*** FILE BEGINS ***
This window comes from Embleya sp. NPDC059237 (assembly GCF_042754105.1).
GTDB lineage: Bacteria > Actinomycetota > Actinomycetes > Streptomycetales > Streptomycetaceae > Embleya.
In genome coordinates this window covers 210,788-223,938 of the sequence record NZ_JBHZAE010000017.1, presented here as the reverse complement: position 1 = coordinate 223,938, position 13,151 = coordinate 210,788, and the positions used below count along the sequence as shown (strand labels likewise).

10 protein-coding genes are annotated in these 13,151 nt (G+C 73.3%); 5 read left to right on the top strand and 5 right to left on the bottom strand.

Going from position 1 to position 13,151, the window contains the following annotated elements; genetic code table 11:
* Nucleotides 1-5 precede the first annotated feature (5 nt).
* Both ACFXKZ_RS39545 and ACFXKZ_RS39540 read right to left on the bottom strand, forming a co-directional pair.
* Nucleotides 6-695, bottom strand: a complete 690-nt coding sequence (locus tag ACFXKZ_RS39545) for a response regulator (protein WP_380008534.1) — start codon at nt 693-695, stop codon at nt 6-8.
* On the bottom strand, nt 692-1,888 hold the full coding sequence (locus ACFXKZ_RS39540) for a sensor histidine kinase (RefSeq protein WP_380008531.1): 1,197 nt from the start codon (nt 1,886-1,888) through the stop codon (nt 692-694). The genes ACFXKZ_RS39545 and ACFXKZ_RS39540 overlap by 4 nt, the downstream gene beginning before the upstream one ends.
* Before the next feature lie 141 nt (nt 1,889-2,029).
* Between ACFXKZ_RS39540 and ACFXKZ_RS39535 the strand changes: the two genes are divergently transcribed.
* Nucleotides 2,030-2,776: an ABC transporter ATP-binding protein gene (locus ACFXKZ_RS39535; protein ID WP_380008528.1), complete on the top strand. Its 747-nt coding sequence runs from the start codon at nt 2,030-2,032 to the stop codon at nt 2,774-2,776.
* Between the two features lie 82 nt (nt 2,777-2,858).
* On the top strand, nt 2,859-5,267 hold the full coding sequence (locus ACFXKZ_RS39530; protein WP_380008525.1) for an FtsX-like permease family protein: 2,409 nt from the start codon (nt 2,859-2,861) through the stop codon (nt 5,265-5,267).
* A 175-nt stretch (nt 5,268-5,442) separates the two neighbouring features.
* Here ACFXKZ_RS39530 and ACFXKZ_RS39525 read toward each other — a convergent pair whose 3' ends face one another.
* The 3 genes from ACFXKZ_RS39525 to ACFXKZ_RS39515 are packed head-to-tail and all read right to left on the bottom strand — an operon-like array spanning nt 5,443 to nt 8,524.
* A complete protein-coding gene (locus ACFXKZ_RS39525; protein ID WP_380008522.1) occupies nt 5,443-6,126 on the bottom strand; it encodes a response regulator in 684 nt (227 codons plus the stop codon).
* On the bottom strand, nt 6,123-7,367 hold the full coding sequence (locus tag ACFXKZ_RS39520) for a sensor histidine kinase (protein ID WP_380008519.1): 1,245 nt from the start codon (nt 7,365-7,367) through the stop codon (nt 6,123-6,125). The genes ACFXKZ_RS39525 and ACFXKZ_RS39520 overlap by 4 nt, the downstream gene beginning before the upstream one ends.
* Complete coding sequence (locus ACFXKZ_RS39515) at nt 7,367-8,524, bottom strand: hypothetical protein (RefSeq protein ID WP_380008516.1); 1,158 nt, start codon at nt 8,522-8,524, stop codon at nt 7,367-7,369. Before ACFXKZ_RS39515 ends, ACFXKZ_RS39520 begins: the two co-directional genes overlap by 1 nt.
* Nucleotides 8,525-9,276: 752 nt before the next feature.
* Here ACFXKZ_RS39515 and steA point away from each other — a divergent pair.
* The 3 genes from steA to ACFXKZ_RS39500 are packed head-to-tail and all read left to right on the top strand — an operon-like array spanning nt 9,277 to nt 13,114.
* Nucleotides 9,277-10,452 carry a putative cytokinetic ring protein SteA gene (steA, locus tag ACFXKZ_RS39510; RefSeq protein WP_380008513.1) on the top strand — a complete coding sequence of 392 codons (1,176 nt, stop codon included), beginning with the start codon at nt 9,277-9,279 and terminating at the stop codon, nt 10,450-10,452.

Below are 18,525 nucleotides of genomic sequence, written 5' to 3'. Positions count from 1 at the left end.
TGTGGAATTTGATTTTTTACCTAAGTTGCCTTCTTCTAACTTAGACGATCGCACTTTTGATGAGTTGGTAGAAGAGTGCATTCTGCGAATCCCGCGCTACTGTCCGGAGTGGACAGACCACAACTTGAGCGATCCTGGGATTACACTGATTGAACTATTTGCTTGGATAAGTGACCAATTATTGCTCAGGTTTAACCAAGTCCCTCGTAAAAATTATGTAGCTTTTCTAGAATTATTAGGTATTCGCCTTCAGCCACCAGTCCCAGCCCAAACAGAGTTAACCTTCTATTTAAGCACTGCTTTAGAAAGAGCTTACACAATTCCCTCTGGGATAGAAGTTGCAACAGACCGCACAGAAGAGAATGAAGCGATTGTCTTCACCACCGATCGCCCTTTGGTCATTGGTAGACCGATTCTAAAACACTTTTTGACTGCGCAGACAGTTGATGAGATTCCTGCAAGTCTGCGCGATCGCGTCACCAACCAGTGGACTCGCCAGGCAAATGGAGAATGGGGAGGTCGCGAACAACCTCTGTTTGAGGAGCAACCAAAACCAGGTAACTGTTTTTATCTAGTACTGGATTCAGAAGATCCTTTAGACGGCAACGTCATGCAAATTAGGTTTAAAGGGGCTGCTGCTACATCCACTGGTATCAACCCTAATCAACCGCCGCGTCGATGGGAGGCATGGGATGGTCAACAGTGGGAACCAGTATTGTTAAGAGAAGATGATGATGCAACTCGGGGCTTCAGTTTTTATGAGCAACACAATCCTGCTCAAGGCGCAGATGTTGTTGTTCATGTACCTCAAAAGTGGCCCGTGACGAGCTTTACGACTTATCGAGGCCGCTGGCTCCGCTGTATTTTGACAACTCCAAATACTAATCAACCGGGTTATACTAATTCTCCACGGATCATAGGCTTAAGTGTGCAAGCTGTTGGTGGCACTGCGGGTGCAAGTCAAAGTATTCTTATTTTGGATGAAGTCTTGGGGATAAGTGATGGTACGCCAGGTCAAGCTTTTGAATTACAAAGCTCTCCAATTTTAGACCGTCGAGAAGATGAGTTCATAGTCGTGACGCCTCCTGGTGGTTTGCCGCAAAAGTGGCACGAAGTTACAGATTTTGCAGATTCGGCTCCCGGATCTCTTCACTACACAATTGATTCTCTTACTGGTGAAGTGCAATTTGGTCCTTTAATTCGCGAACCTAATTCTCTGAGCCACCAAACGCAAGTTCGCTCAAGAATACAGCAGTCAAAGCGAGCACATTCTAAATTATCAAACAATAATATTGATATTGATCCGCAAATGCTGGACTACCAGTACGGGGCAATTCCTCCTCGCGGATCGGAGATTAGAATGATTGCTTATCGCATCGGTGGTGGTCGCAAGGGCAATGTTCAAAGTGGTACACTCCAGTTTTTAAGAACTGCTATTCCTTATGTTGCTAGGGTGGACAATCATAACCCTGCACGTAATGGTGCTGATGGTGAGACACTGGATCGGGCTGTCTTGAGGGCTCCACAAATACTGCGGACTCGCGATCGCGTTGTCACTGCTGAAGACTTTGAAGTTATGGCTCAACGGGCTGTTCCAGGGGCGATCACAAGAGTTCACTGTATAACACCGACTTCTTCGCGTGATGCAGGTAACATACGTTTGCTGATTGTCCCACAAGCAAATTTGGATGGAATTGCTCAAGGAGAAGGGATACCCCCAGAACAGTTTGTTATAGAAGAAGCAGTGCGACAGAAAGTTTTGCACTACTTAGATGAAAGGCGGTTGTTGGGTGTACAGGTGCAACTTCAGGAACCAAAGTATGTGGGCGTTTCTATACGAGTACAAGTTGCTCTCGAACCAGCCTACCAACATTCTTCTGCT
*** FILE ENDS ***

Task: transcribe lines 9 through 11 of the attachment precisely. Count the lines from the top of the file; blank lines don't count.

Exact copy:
* On the bottom strand, nt 692-1,888 hold the full coding sequence (locus ACFXKZ_RS39540) for a sensor histidine kinase (RefSeq protein WP_380008531.1): 1,197 nt from the start codon (nt 1,886-1,888) through the stop codon (nt 692-694). The genes ACFXKZ_RS39545 and ACFXKZ_RS39540 overlap by 4 nt, the downstream gene beginning before the upstream one ends.
* Before the next feature lie 141 nt (nt 1,889-2,029).
* Between ACFXKZ_RS39540 and ACFXKZ_RS39535 the strand changes: the two genes are divergently transcribed.